I choke while attempting to expel the air in my lungs, and immediately regret breathing. The stench in the hallway overwhelms me, and I gag. Bending double, my head and shoulders are thrust into the red mess. The weight presses me down and cuts off my precious supply of air. I feel like my lungs are on fire, and that I am going to die. I am at a loss; I don’t know whether I should laugh or cry at the irony of my present situation. Me, Layla Gazelle Marshella Slaughter, a certified Child of The Blood, meeting The Lady of the Eternal Night because I drowned in blood.
The pressure on my upper body is unbearable, and I curse the woman who cursed me into existence. I tell myself that I accept my fate. Perhaps with my demise, the line of tainted births and deaths will end. I close my eyes, and allow my legs to collapse under my weight.
My knees strike the hard, wooden floor first, followed closely by my elbows. The contact jars me, and I almost cry when I feel my teeth sink into my tongue. That is the moment I realize the absurdity of my dark thoughts. I am not going to die. Not tonight, anyway, I hope. I will not drown in blood.
Because there is no blood.
The hallway is clean and empty, and my bedroom door stands open, beckoning me to a night of peace and relaxation in my soft, comfy bed. I stifle my laughter, and question, not for the first time, my sanity. Either this house is insane, or I lost my mind long, long ago, with no hope of ever finding it again.
I really, really hope it’s option numero uno.
I manage to clamber to my feet and ease cautiously into my room. I flick the light switch upwards, bathing my room in bright, harsh light. I swivel my head in all directions, scanning and cataloging the contents of my sleeping chamber. Nothing seems to be out of place. My bed is in its usual disarrayed state. My pajamas are balled up on my pillow where I left them. The six books I’m currently reading are stacked neatly on the floor right next to where I lay my head. I sigh and catch myself thinking that maybe, just maybe, the house is done for the night and I can shower, drink, and sleep peacefully.
I come very close to convincing myself that I am a normal woman returning home after a normal day at work. I cross my room and slide open the door to my attached bathroom. I can already feel the soothing spray of hot water hitting me, washing the stress and grime down the drain to be carried away into the sewers to become the problem of someone else. I am so eager to greet the water that I pretend not to see the dark shapes slithering in the corners. I avoid looking at the mirror that never reflects my face. I turn on the light, giving the bathroom a soft glow, and I want to turn on the faucet, strip naked, and jump in. But I can’t.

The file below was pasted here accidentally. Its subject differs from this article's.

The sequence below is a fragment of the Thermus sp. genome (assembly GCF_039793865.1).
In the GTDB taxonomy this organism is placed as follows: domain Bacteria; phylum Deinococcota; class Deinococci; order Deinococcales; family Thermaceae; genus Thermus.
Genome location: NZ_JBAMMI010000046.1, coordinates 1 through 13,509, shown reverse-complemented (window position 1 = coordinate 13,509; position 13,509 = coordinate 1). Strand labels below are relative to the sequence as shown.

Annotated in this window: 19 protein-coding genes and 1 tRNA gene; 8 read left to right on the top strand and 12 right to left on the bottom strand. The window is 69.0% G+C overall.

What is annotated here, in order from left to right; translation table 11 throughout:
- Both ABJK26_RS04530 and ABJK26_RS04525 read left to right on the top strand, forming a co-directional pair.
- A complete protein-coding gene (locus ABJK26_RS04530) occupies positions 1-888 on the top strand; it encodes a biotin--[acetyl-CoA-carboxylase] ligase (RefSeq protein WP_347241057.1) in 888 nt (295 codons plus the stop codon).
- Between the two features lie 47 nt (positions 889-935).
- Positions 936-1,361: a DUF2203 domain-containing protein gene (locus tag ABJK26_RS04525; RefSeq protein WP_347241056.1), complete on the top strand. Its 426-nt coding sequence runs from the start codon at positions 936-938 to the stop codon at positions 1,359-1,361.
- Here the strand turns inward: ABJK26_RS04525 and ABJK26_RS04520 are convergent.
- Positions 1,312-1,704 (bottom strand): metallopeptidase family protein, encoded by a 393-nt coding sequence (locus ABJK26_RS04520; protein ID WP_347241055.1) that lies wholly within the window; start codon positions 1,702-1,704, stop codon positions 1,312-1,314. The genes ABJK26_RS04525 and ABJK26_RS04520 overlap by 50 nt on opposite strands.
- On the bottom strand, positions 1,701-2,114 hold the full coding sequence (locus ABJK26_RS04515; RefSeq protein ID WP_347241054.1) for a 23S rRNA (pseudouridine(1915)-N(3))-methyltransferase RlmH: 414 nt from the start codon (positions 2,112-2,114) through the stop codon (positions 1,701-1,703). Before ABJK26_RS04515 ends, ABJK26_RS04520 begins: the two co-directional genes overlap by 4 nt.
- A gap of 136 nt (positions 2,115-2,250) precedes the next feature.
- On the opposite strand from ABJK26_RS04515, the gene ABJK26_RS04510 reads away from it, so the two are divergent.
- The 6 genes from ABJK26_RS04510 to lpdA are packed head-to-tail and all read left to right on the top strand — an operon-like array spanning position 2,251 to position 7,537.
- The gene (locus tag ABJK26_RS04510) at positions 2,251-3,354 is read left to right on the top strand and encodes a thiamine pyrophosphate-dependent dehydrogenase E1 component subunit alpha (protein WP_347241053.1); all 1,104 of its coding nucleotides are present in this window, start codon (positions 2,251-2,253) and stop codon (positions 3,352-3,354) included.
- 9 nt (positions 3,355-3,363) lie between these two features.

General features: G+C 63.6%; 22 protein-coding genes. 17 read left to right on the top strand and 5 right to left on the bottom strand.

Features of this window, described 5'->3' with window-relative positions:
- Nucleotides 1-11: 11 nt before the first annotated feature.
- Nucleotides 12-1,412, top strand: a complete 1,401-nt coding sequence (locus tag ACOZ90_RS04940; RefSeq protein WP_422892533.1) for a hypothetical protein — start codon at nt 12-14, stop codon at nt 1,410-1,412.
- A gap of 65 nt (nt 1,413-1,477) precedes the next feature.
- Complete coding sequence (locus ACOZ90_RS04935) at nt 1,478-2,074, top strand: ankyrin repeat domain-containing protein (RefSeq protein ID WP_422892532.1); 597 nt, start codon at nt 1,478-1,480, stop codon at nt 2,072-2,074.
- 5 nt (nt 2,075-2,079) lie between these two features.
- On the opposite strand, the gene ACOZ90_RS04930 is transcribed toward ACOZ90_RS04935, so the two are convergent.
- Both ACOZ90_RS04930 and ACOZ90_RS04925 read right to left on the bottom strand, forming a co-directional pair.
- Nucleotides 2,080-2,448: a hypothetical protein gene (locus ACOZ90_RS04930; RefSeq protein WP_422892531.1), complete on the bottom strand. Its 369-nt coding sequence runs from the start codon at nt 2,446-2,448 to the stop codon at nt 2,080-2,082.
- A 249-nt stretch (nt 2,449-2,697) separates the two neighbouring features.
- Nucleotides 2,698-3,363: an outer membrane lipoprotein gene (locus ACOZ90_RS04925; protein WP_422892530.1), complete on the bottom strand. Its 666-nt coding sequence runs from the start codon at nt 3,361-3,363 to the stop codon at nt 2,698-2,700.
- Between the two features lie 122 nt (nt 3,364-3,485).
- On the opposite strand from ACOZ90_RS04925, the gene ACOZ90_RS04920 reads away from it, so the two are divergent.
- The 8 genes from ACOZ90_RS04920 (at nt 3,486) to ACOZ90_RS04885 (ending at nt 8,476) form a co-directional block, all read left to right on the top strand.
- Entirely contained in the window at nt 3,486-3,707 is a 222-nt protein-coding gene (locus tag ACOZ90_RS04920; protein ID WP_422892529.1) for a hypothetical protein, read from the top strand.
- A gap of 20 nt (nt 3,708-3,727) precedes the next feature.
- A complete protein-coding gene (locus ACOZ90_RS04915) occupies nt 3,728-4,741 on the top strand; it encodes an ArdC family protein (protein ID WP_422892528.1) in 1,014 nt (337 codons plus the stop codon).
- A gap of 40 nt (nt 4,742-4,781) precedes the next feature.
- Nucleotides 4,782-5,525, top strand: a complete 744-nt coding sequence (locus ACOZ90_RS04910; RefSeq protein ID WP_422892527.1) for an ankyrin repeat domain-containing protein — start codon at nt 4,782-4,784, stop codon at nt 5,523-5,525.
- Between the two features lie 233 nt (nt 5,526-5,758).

Because there is a dead man hanging from the curtain rod. He waves at me, happily.
I react calmly and rationally. I shut off the light, back out of the room, and run for the open bottle I left in the kitchen. Something tells me that I’m going to need a significant increase in my collection of alcoholic beverages to make it through this vacation of mine.
In the kitchen, I gulp half the contents of the vodka bottle and wipe my mouth with the back of my hand. My throat burns and my chest feels warm. I sink into a chair, and lean forward, letting my forehead kiss the table with a loud smack.
“Ganesh, High God, Blessed Buddha,” I pray aloud, “get me out of here. I have been cursed into existence by the The Cursed One. I carry the curse on my womb,” I said, slapping my belly with my free hand, “to be passed onto my heir. I ain’t havin’ no kids, so leave me alone!” I sit up, feeling wobbly and pleasantly light-headed; the alcohol seems to be doing its job. Feeling bold, I switch from praying to ranting at the house.
“And another thing, you vile, evil-inhabited thing! I hate blood. I hate dead people waving at me. I hate EVERYTHING!” I finish with fury. I pump my fist triumphantly into the air, happy that I am getting close to being drunk, and that I finally got my true feelings out into the open.
The house responds with a shudder. I feel the room tilt sideways as the walls begin to shake. My stomach churns, and I can feel the vodka threatening to rise. With a groan, I slip out of my chair and onto the rolling floor. It feels as though the earth is breaking apart, but I am quite certain that I am the only one experiencing this catastrophe; I always am. No one else sees the spirits, hears the whispered words, or feels the veil ripping. I am alone with my Blood.
With a roar, I smash the bottle against the floor. The liquid seeps through the boards, and the house spins in reluctant acceptance.
“Shut up, you stupid hunk of wood!” I am furious, dizzy, and warm. As the house settles down to absorb my offering, I close my eyes and hope that I do not dream.